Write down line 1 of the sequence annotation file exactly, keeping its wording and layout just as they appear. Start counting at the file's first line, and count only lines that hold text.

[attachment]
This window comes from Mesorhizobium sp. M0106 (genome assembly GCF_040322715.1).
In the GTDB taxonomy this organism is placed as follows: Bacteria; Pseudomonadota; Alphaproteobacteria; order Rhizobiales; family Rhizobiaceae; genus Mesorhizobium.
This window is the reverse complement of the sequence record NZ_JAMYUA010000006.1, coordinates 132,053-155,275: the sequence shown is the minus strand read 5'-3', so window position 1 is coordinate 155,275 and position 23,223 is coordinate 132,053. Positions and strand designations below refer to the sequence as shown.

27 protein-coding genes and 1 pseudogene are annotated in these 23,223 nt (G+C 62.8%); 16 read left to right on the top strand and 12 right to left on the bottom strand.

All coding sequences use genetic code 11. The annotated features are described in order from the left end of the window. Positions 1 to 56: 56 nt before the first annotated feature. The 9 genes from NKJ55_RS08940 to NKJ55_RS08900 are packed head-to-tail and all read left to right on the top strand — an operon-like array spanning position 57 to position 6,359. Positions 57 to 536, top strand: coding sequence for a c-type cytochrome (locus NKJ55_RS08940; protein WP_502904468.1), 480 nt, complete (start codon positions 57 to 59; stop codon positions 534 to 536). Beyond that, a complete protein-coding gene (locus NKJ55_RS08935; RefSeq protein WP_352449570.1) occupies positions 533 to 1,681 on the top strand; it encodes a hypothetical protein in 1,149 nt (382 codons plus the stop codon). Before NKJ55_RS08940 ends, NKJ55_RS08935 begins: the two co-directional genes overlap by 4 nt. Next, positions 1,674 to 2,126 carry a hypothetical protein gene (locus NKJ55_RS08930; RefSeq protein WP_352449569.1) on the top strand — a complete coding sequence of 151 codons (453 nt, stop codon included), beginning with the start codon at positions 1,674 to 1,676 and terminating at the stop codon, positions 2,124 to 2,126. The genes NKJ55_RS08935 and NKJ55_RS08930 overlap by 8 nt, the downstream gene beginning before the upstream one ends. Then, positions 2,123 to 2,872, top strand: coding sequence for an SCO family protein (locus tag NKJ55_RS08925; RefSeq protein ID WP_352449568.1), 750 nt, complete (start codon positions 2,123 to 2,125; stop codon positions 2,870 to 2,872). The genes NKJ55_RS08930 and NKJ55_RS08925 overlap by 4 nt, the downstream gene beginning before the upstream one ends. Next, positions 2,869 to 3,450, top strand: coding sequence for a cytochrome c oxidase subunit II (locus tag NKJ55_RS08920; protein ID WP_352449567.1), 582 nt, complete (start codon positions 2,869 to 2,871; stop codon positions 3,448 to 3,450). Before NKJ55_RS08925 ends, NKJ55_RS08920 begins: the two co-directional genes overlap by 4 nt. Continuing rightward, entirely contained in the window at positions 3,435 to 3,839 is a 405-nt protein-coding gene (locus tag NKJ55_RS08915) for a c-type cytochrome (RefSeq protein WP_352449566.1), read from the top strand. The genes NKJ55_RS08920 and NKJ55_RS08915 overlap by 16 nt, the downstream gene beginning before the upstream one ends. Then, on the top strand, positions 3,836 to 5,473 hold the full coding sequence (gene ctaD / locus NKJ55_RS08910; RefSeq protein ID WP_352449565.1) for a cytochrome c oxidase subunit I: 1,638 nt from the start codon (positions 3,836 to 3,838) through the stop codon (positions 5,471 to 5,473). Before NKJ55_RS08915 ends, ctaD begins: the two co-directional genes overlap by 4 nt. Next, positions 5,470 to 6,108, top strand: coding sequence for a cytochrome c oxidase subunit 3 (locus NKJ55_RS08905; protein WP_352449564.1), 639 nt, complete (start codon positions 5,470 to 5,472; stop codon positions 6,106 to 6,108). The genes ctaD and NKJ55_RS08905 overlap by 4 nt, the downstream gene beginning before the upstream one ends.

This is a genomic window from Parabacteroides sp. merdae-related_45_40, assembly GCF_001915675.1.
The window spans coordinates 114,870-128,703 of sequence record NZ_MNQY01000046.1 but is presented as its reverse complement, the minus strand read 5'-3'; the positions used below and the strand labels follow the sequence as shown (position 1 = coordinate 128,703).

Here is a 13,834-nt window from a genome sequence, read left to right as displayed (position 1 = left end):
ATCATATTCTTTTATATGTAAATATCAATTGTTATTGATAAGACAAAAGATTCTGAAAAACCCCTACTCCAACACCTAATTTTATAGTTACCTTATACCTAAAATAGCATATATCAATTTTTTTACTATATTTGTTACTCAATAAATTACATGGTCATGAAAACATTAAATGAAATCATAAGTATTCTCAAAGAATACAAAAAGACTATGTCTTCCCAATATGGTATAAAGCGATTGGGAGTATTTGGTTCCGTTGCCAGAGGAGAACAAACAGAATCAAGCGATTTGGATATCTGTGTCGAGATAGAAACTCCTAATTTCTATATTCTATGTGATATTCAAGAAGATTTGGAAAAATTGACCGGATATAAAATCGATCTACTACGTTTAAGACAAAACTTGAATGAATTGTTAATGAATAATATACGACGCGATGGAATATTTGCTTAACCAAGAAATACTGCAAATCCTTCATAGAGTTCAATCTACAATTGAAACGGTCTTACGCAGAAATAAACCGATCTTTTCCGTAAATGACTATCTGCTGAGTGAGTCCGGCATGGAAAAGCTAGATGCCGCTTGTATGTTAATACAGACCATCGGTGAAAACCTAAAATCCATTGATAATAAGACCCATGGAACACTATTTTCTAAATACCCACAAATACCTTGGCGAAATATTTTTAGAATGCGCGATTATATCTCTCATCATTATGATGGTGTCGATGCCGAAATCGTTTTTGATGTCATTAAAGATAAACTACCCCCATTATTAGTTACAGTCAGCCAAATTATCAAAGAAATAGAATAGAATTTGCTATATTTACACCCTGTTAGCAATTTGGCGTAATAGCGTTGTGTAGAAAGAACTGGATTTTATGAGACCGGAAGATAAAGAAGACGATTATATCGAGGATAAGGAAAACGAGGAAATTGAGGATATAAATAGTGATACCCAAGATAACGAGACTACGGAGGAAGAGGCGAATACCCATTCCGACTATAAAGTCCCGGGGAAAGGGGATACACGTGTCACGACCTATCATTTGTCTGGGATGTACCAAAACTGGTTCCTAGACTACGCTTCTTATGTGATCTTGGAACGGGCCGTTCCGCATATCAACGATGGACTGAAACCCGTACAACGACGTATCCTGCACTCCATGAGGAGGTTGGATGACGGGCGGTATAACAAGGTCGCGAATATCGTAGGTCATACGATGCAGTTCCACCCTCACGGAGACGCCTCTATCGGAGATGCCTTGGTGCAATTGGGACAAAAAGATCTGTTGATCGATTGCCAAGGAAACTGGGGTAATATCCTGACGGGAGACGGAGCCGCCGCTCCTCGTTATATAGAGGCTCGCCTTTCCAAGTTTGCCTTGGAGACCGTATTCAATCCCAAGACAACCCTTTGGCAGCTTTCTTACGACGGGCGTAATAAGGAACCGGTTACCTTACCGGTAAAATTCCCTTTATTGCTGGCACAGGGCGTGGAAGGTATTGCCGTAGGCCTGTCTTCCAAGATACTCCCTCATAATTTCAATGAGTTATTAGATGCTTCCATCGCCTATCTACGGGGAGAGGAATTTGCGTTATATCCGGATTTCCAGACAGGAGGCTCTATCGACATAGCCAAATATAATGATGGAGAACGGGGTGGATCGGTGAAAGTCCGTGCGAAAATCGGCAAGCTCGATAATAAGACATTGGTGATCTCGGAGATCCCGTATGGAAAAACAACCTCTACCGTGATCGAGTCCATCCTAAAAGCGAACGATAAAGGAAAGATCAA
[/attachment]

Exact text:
This window comes from Mesorhizobium sp. M0106 (genome assembly GCF_040322715.1).